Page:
Sport and recreation in the United States — страница 9

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exception to the rule, but the more farsighted of them realized that the jump shot was impossible to defend against and that the old patterned play game was obsolete. Another example of a plausible theory refuted by practice was the coaches' belief that big men were too clumsy to play basketball, despite the obvious advantage of their height. Professional basketball today displays several marked characteristics; the most obvious is the appearance of bigger and bigger men at all positions who possess, in addition to extraordinary size and strength, the quickness and ball handling agility that once seemed the special province of "smaller" players (i.e., shorter than six feet six inches) [11, p.97-98]. Football Football is unarguably today's preeminent spectator sport;

televised professional football is arguably the preeminent spectacle of any kind in today's American culture. In some parts of the country high school football is the only religion with no dissenters, and in some areas the state university football team is the community's common bond and proudest boast. Football is for most Americans their tribal game, and it has always appealed to their herd instinct. The game can be traced back to the annual autumn free-for-all battles between the new freshmen and sophomores at Harvard in the 1820s. A combination of the free-for-all, soccer, and rugby survived at Harvard until 1874, when the school played two football games against McGill University of Canada. In the first game Harvard's own peculiar rules were used; the second game followed

the rules of McGill's fairly orthodox version of British rugby. The Harvard students decided that the Canadian game was more enjoyable, so they voted to play according to those rules thereafter. It was at Yale that the game of rugby developed into a game closely resembling today's football. The man behind this evolution was Walter Camp, who played football at Yale from 1875 until 1882, when he began training the team, eventually becoming head coach. During the Camp era Yale established a winning record the likes of which has never been seen again. From 1872 until 1909 Yale won 324 games, lost 17, and tied 18, and from 1890 to 1893 Yale outscored its opponents 1265 to 0! Walter Camp changed rugby into football when he replaced the scrum with a pass from the line of scrimmage. Camp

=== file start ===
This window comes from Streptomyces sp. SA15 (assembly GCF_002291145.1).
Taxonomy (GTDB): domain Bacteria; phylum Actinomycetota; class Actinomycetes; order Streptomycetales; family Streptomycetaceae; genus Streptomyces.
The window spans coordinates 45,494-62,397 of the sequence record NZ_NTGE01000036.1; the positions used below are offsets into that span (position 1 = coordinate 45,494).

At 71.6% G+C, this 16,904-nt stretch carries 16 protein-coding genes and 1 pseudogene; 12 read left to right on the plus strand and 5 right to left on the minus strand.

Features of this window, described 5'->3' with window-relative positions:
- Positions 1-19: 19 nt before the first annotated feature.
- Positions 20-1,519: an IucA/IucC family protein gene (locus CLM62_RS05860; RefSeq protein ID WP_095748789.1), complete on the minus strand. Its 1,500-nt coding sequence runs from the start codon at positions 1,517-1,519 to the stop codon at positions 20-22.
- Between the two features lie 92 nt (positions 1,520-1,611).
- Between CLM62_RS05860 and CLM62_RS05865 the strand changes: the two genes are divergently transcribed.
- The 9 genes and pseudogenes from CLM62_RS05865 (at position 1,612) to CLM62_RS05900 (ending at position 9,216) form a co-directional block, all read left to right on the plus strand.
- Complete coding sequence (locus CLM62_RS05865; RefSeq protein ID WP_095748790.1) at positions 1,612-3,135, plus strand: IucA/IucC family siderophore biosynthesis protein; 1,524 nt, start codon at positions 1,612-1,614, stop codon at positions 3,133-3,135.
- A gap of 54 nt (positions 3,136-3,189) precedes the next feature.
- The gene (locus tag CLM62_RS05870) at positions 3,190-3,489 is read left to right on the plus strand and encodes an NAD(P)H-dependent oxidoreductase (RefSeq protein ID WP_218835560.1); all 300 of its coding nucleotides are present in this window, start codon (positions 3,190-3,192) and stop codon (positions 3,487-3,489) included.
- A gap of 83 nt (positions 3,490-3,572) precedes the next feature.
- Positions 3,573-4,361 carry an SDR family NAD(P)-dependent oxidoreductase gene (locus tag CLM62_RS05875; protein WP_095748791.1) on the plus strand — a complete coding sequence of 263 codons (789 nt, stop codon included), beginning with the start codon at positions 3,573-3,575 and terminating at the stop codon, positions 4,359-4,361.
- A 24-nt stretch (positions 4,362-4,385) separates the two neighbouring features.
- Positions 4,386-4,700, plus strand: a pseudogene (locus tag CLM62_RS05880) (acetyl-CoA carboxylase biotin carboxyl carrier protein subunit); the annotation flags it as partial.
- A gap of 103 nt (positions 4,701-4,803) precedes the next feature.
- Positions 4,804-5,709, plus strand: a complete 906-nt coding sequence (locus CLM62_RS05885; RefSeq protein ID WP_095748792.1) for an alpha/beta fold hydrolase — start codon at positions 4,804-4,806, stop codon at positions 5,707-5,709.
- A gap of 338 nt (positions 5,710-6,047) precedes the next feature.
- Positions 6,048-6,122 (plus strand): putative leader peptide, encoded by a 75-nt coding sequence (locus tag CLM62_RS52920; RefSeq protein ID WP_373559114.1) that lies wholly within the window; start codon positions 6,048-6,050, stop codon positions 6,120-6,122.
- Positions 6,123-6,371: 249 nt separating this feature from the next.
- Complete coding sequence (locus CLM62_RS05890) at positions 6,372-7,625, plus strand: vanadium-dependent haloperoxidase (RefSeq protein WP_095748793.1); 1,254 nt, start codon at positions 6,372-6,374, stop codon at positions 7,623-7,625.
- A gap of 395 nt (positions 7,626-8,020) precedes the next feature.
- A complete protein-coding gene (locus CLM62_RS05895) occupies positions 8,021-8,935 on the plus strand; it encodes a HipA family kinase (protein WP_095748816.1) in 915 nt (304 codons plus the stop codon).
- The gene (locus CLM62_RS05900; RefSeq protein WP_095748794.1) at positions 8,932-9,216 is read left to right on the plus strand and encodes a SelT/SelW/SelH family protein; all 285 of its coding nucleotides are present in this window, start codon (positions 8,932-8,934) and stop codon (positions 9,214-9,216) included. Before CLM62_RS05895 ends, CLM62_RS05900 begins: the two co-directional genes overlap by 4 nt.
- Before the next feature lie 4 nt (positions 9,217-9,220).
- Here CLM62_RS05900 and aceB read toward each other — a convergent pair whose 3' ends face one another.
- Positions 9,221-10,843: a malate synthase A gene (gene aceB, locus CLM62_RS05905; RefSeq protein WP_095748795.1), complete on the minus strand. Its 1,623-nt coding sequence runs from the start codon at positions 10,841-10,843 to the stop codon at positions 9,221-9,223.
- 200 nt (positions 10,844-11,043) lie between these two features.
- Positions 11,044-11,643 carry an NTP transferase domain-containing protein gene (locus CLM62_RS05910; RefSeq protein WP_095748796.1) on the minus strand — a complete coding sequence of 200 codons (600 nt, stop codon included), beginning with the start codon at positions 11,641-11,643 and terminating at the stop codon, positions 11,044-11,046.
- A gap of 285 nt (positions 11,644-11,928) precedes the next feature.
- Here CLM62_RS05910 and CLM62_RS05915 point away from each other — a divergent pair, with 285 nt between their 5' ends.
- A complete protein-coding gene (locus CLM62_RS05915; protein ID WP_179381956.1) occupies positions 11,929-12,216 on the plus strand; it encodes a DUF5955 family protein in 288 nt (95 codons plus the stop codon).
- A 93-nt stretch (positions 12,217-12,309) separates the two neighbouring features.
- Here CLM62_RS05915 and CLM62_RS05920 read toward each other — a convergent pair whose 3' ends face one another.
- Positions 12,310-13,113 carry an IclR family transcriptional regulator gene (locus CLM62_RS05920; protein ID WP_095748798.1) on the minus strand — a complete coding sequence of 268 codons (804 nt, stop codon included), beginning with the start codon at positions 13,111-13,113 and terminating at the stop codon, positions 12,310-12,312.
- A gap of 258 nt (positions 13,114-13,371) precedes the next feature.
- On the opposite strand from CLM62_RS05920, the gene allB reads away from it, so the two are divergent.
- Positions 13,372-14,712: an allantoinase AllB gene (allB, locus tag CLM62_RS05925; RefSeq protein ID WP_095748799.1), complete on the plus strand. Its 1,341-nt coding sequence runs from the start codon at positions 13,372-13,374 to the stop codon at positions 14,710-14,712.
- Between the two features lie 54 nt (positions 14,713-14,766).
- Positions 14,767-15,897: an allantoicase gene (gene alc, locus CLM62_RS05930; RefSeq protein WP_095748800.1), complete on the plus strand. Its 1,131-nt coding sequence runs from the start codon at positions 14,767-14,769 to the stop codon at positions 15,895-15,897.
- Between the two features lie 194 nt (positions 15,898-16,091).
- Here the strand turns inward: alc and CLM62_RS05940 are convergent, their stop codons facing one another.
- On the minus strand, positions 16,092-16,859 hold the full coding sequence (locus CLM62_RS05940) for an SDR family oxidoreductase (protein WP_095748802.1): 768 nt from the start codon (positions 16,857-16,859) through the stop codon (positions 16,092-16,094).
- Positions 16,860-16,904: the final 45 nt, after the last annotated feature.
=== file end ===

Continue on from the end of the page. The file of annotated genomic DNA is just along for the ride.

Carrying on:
was also responsible for the down-yardage system; he introduced American style below-the-waist tackling, and initiated the annual selection of an All-American team. Almost from the outset American college football was a supremely effective means for binding students, alumni, and community into a cohesive whole. The intensity of alumni and community identification with the football team fostered a win-at-any cost ethic and placed tre­mendous pressure on coaches to field winning teams. All this made a sham of amateurism and of the pretense that football was a normal part of student life like panty-raiding, fraternity hazing, or cheating on exams. The ferocious drive to win, the primitive state of the rules, and the rudimentary quality of protective equipment led to an

unconscionable number of serious injuries at the turn of the century, although the exaggerated and colorful reporting of the period makes unreliable the often quoted statistics on the number of gouged eyes, fractured skulls, and broken limbs. The public's perception of football as a brutal upper-class reversion to barbarianism by robber-barons-to-be was, however, strong enough for Theodore Roosevelt to convene his famous White House Conference on football in 1905, which was attended by representatives of Harvard, Yale, and Princeton. Legend to the contrary, Roosevelt had no intention of abolishing college football; in any case he certainly had no legal nor actual power to do so. Had it come down to a test of strength between football and the president it would have been

interesting to see who would have prevailed—or would prevail today. In 1910 the rules were amended, supposedly to reduce violence, but really to provide a better spectacle for spectators by evening the balance between offense and defense and "opening up" the game. The flying wedge was outlawed, the pass rules were liberalized, and the number of chances a team was given to make ten yards before surrendering the ball was increased from three to four. These were the rules that Knute Rockne used at Notre Dame to build the greatest football dynasty since the old Yale teams of the nineteenth century, managing also to transform the epithet "fighting Irish" from an ethnic slur to a badge of pride. The first professional football players were really semi pros, who